I Meant Nothing by the Lighthouse

Rubenstein, Roberta. “’I Meant Nothing by the Lighthouse’: Virginia Woolf’s Poetics of Negation.” Journal of Modern Literature. Issue (2008): 36-53. Document.

For me, this article seemed to create a relationship between Woolf’s mental illness and her writing. Rubenstein seems to do a great job of detailing Woolf’s illness and description of her condition through the article in addition to exploring the Lighthouse and the relationship between the two. It was a very interesting dynamic that was explored by examining both Woolf’s mental state and the Lighthouse together.

The concept I found most interesting is the idea of disassociation for Woolf. We usually see this idea of disassociation with people who have experienced deep philological trauma which is usually a trigger of some kind. It can also often times be partnered with conditions such as PTSD.

For me, the language was not particularly hard, it was the was the ideas and concepts were presented in the language that I found challenging. I did my best to identify the key concept of Woolf’s mental illness, the Lighthouse and the idea of exploring the two with disassociation, but it was the type of article I needed to read a couple times over to really even start to get a gist of the deeper meaning.

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2 thoughts on “I Meant Nothing by the Lighthouse

  1. Hayley Turner says:

    Hi Carson,
    Great post! I thought that you did a great job of summarizing this difficult, scholarly article. It seems as though Rubenstein really took the time to delve into Woolf’s personal life and how it effected her writing (specifically through “To the Lighthouse”). Would you say that this article helped you understand the book better? This article seems to address the “nothing” factor within the book–something that was not very well explained. Props to you for not getting hung up on the scholarly jargon! I have to admit that that was one aspect that was hard for me to get around while reading my article!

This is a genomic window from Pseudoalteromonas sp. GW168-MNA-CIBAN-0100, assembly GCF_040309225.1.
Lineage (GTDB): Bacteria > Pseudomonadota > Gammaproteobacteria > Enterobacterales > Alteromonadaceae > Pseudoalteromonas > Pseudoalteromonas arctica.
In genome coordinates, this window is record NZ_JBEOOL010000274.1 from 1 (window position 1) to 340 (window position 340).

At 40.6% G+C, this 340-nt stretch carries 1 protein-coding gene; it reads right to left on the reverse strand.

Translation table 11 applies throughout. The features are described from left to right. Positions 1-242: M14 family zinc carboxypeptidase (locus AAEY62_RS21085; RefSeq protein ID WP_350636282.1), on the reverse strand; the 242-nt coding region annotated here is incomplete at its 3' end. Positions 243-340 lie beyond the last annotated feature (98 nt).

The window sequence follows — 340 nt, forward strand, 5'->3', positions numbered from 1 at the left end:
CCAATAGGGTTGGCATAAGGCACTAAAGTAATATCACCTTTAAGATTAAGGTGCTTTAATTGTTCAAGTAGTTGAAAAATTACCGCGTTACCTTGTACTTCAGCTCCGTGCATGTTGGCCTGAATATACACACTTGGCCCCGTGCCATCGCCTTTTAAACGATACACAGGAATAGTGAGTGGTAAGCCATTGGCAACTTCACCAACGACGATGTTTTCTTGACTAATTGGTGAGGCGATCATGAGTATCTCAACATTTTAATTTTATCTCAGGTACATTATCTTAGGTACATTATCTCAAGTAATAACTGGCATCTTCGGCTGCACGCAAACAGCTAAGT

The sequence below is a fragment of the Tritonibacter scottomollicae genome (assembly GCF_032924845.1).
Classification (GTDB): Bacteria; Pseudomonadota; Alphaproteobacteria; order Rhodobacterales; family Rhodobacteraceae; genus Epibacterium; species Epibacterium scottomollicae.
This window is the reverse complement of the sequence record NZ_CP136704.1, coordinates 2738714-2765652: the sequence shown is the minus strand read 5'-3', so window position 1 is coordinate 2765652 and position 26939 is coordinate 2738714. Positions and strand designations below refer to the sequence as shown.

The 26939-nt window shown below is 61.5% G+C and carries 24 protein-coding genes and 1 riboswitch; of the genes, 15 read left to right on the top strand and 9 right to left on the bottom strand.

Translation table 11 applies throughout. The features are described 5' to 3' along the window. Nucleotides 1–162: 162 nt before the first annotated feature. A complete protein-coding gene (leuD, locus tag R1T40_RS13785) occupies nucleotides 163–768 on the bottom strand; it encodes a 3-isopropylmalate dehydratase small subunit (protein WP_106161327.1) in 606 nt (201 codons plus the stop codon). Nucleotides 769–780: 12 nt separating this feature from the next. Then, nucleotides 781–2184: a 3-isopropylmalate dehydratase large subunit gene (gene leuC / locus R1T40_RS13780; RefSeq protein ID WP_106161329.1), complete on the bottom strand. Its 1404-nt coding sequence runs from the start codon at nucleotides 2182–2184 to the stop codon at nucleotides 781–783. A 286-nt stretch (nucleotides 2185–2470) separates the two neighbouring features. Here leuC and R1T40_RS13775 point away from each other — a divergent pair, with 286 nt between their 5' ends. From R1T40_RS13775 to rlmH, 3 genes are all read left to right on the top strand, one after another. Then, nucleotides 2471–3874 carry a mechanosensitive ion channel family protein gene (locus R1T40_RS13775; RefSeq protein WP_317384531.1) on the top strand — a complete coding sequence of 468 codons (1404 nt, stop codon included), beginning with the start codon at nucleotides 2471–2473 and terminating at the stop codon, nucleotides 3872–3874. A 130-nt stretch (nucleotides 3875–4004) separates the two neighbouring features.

-Hayley Turner

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  2. I did not read this article, but I like that you mentioned disassociation as a part of Woolf’s mental issues. I wonder if we can read some of these difficulties she faced her whole life right onto the novel (without being too offensive about it), such as seeing the lighthouse as some kind of end-all dissociative object, etc.

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